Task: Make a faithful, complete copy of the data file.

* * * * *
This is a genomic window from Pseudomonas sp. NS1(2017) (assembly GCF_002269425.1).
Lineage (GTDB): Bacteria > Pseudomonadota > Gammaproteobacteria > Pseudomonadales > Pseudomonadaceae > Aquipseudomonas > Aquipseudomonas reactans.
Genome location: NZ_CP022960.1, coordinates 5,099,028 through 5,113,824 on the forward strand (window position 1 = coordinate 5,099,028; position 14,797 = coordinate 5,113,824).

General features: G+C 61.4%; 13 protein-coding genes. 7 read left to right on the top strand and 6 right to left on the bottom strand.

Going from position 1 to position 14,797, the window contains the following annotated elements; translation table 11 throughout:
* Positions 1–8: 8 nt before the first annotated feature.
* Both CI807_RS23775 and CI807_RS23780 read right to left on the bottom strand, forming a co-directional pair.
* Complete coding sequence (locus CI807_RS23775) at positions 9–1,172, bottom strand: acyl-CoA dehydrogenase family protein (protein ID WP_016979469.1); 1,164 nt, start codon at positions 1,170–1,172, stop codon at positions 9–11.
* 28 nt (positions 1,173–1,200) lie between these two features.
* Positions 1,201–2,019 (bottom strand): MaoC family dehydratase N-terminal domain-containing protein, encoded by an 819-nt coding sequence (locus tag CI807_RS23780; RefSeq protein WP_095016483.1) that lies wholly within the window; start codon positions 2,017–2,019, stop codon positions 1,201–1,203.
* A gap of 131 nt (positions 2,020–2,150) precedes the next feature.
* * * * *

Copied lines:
This is a genomic window from Pseudomonas sp. NS1(2017) (assembly GCF_002269425.1).
Lineage (GTDB): Bacteria > Pseudomonadota > Gammaproteobacteria > Pseudomonadales > Pseudomonadaceae > Aquipseudomonas > Aquipseudomonas reactans.
Genome location: NZ_CP022960.1, coordinates 5,099,028 through 5,113,824 on the forward strand (window position 1 = coordinate 5,099,028; position 14,797 = coordinate 5,113,824).

General features: G+C 61.4%; 13 protein-coding genes. 7 read left to right on the top strand and 6 right to left on the bottom strand.

Going from position 1 to position 14,797, the window contains the following annotated elements; translation table 11 throughout:
* Positions 1–8: 8 nt before the first annotated feature.
* Both CI807_RS23775 and CI807_RS23780 read right to left on the bottom strand, forming a co-directional pair.
* Complete coding sequence (locus CI807_RS23775) at positions 9–1,172, bottom strand: acyl-CoA dehydrogenase family protein (protein ID WP_016979469.1); 1,164 nt, start codon at positions 1,170–1,172, stop codon at positions 9–11.
* 28 nt (positions 1,173–1,200) lie between these two features.
* Positions 1,201–2,019 (bottom strand): MaoC family dehydratase N-terminal domain-containing protein, encoded by an 819-nt coding sequence (locus tag CI807_RS23780; RefSeq protein WP_095016483.1) that lies wholly within the window; start codon positions 2,017–2,019, stop codon positions 1,201–1,203.
* A gap of 131 nt (positions 2,020–2,150) precedes the next feature.